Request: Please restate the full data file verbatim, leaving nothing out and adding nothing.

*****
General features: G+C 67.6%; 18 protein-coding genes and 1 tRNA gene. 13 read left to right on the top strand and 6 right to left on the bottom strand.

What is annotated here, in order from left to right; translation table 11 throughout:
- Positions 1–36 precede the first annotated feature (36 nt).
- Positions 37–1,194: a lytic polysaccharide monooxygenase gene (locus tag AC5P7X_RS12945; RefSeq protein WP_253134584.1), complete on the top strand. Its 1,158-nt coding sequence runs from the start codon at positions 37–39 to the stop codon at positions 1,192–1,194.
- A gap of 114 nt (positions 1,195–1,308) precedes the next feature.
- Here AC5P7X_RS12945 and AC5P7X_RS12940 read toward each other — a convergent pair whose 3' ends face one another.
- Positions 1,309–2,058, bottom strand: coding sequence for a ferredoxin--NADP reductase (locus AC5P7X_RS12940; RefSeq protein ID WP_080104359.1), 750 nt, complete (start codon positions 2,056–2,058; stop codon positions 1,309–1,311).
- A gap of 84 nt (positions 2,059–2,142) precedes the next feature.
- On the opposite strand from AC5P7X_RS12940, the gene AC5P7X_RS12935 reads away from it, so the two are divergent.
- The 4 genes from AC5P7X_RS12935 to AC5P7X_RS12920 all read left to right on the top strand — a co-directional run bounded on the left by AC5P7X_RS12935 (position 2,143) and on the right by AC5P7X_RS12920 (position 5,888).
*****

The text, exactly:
General features: G+C 67.6%; 18 protein-coding genes and 1 tRNA gene. 13 read left to right on the top strand and 6 right to left on the bottom strand.

What is annotated here, in order from left to right; translation table 11 throughout:
- Positions 1–36 precede the first annotated feature (36 nt).
- Positions 37–1,194: a lytic polysaccharide monooxygenase gene (locus tag AC5P7X_RS12945; RefSeq protein WP_253134584.1), complete on the top strand. Its 1,158-nt coding sequence runs from the start codon at positions 37–39 to the stop codon at positions 1,192–1,194.
- A gap of 114 nt (positions 1,195–1,308) precedes the next feature.
- Here AC5P7X_RS12945 and AC5P7X_RS12940 read toward each other — a convergent pair whose 3' ends face one another.
- Positions 1,309–2,058, bottom strand: coding sequence for a ferredoxin--NADP reductase (locus AC5P7X_RS12940; RefSeq protein ID WP_080104359.1), 750 nt, complete (start codon positions 2,056–2,058; stop codon positions 1,309–1,311).
- A gap of 84 nt (positions 2,059–2,142) precedes the next feature.
- On the opposite strand from AC5P7X_RS12940, the gene AC5P7X_RS12935 reads away from it, so the two are divergent.
- The 4 genes from AC5P7X_RS12935 to AC5P7X_RS12920 all read left to right on the top strand — a co-directional run bounded on the left by AC5P7X_RS12935 (position 2,143) and on the right by AC5P7X_RS12920 (position 5,888).